PETALING JAYA: Economists and unions said unscheduled holidays such as the Sept 4 public holiday to celebrate Malaysia’s SEA Games victory would not have any major impact on businesses.
Lee Hwok-Aun from Singapore’s Institute of Southeast Asian Studies said although businesses may see interruptions in operations, the overall cost from a one-day disruption is manageable.
Lee said some companies might close for the day, but would double up their production process later and possibly pay overtime.
“Or they’ll work on the impromptu holiday and pay overtime to eligible workers,” he said.
The government recently declared Sept 4 as a public holiday to celebrate Malaysia’s success at the Kuala Lumpur 2017 SEA Games.
The move resulted in a five-day weekend on the back of Merdeka and Hari Raya Haji holidays on Aug 31 and Sept 1.
This year, Malaysia observes 14 public holidays, resulting in six long weekends. There are only 16 official working days in the month of September.
Not all industries are affected
Klang MP Charles Santiago said employers were only complaining because it was an unplanned public holiday.
This made it difficult for businesses to plan and manage their resources accordingly.
“If it is a scheduled one, companies can better schedule their production. But not all industries are affected by this unscheduled holiday.”
Santiago said tourism, for example, would flourish and this would in turn benefit hotels and the food and beverage industry.
“You need to look at it fairly,” he said.
It’s all about management
The country’s largest union of bank workers, meanwhile, said the issue depended on the management of a business.
National Union of Bank Employees (NUBE) secretary-general J Solomon told FMT the holiday was an excuse for employers to complain that productivity was affected and companies had to pay workers overtime.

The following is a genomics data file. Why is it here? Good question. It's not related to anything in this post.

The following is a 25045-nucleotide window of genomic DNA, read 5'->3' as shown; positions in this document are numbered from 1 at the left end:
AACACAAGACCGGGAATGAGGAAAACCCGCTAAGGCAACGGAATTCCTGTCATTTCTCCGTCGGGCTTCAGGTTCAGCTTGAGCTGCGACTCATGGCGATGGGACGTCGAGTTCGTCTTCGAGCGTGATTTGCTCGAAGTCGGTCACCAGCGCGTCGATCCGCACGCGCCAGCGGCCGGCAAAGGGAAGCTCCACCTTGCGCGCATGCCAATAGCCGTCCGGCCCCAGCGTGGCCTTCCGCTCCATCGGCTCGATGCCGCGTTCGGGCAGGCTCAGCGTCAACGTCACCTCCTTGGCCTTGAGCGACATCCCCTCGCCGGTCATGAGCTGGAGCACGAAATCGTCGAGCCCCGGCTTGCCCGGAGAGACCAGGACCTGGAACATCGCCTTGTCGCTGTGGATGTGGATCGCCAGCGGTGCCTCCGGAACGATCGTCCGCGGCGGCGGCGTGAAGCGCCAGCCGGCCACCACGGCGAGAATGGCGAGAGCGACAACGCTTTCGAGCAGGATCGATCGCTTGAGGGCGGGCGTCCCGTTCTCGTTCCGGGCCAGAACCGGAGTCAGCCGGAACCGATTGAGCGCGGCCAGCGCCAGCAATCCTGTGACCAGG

“It is either because they are poor in management or they are envious that the bulk of the B40 and the M40 population are being paid legitimate wages,” he said.
B40 refers to the bottom 40% household income group, and comprises households earning a monthly income of RM3,900 and below. M40 refers to the middle 40% with a household income of between RM3,860 and RM8,319.
Solomon said it was nonsensical for employers to cite lower productivity, adding that Malaysia’s productivity growth is actually on track.
“In 2016, Malaysia recorded 3.5% labour productivity growth. This is targeted to reach 3.7% by the end of this year.
“From 2011 to 2015, there was an average 2% increase each year in productivity growth. We’re actually on track, based on the 11th Malaysia Plan,” he said.
Solomon said employers should stop being obsessed with profits at any cost from their workforce.
He said they must also ensure that their employees enjoy their rightful benefits.
“Whatever is deserving to the workforce must be given to them. The employers should not short-change their employees.”
The Malaysian Trades Union Congress (MTUC) meanwhile said that it all boils down to how a company manages its resources and maintains its production value.
MTUC president Halim Mansor said employers should recognise that public holidays and annual leave are for employees to rest and recharge.
They should not get recalled on public holidays and be made to work like robots, he said.
“For example, there are many companies nowadays that use advanced automated technology for their day-to-day operations. That should help not disrupt their overall productivity.
“We have to work smart. Not work hard all the time,” Halim said.